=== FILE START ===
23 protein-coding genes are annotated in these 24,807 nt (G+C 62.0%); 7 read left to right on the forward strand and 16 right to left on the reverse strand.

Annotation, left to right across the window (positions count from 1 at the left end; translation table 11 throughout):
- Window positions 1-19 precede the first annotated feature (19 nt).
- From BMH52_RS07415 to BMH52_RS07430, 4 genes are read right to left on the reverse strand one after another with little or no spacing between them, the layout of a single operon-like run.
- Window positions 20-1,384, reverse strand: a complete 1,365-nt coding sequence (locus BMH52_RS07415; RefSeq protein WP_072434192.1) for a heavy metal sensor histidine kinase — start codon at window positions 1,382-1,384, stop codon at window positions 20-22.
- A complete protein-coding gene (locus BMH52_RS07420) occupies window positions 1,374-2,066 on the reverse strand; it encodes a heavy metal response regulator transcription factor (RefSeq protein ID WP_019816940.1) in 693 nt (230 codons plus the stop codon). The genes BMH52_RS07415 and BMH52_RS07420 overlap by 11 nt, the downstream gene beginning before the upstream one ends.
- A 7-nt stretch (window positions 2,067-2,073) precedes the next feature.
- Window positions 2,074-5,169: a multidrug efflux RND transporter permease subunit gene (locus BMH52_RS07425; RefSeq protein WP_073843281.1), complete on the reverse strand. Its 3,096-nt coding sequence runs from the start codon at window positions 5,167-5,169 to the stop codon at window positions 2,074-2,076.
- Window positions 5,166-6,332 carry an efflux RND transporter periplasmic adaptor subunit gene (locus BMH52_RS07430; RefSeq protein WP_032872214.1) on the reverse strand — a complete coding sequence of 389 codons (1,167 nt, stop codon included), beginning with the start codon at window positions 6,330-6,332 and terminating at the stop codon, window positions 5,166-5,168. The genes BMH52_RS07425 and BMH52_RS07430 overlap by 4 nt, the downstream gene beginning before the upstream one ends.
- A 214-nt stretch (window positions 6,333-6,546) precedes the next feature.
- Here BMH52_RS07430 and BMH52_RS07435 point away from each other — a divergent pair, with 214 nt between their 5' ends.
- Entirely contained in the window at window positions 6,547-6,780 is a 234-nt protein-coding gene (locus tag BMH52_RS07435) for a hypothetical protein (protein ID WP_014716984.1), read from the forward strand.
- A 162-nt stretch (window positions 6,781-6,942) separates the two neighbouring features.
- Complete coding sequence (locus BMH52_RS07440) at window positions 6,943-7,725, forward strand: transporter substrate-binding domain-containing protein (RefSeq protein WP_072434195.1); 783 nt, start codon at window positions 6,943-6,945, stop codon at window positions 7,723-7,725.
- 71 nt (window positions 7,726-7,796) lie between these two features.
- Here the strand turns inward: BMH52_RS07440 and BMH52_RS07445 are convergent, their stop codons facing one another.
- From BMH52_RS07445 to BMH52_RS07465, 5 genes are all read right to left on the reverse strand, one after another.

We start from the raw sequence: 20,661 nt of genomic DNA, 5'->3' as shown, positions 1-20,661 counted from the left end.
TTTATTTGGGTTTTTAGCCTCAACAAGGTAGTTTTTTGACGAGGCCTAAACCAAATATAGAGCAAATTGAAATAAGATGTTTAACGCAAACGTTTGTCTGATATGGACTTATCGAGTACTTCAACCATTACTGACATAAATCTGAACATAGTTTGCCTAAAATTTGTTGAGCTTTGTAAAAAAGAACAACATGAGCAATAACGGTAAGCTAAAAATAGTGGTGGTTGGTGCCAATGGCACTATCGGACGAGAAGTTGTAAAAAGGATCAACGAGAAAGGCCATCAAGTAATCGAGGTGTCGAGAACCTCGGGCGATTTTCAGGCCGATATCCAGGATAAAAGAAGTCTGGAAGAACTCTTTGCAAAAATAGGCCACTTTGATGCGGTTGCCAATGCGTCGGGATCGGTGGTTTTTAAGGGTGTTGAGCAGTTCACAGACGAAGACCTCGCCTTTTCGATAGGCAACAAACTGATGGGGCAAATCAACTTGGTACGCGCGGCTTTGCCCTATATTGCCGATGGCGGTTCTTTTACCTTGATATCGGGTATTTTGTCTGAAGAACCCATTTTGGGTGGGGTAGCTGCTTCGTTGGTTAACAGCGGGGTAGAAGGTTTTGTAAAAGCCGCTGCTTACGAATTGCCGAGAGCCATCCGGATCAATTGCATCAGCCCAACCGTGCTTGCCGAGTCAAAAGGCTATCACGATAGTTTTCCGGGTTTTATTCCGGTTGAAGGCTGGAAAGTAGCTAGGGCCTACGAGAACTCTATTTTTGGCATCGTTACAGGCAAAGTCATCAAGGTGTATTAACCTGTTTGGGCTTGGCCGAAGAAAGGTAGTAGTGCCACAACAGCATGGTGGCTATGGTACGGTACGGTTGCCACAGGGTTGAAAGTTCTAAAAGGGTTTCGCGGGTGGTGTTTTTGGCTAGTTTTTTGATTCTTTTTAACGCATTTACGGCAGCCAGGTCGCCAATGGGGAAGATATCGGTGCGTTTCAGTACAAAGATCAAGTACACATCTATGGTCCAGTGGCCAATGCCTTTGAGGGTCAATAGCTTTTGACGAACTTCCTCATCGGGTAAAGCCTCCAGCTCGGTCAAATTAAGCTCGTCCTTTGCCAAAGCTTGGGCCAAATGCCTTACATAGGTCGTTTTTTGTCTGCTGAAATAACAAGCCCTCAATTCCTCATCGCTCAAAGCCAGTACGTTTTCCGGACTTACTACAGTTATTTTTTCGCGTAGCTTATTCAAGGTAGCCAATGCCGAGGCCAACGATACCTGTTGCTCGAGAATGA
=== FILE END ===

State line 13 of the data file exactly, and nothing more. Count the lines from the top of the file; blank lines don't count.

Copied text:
- A 162-nt stretch (window positions 6,781-6,942) separates the two neighbouring features.